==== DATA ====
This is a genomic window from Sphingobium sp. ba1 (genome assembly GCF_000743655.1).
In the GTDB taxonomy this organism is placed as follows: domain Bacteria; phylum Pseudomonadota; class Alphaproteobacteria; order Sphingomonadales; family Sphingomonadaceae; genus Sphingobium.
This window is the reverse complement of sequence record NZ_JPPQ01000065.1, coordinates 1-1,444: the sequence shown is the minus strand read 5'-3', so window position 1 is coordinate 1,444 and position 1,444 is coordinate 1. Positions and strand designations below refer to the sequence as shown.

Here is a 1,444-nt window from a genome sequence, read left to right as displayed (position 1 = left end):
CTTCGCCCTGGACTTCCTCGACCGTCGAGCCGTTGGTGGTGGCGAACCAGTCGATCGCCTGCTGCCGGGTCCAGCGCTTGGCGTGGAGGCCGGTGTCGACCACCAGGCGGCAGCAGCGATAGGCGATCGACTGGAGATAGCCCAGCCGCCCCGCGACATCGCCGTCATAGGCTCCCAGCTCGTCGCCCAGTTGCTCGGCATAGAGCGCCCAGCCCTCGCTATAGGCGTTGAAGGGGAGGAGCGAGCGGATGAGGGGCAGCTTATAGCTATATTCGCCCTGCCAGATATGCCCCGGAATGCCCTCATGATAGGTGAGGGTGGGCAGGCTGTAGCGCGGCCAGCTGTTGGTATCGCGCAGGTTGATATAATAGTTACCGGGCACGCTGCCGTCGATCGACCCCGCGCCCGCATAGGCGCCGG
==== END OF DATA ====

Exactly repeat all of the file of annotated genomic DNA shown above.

This is a genomic window from Sphingobium sp. ba1 (genome assembly GCF_000743655.1).
In the GTDB taxonomy this organism is placed as follows: domain Bacteria; phylum Pseudomonadota; class Alphaproteobacteria; order Sphingomonadales; family Sphingomonadaceae; genus Sphingobium.
This window is the reverse complement of sequence record NZ_JPPQ01000065.1, coordinates 1-1,444: the sequence shown is the minus strand read 5'-3', so window position 1 is coordinate 1,444 and position 1,444 is coordinate 1. Positions and strand designations below refer to the sequence as shown.

Here is a 1,444-nt window from a genome sequence, read left to right as displayed (position 1 = left end):
CTTCGCCCTGGACTTCCTCGACCGTCGAGCCGTTGGTGGTGGCGAACCAGTCGATCGCCTGCTGCCGGGTCCAGCGCTTGGCGTGGAGGCCGGTGTCGACCACCAGGCGGCAGCAGCGATAGGCGATCGACTGGAGATAGCCCAGCCGCCCCGCGACATCGCCGTCATAGGCTCCCAGCTCGTCGCCCAGTTGCTCGGCATAGAGCGCCCAGCCCTCGCTATAGGCGTTGAAGGGGAGGAGCGAGCGGATGAGGGGCAGCTTATAGCTATATTCGCCCTGCCAGATATGCCCCGGAATGCCCTCATGATAGGTGAGGGTGGGCAGGCTGTAGCGCGGCCAGCTGTTGGTATCGCGCAGGTTGATATAATAGTTACCGGGCACGCTGCCGTCGATCGACCCCGCGCCCGCATAGGCGCCGG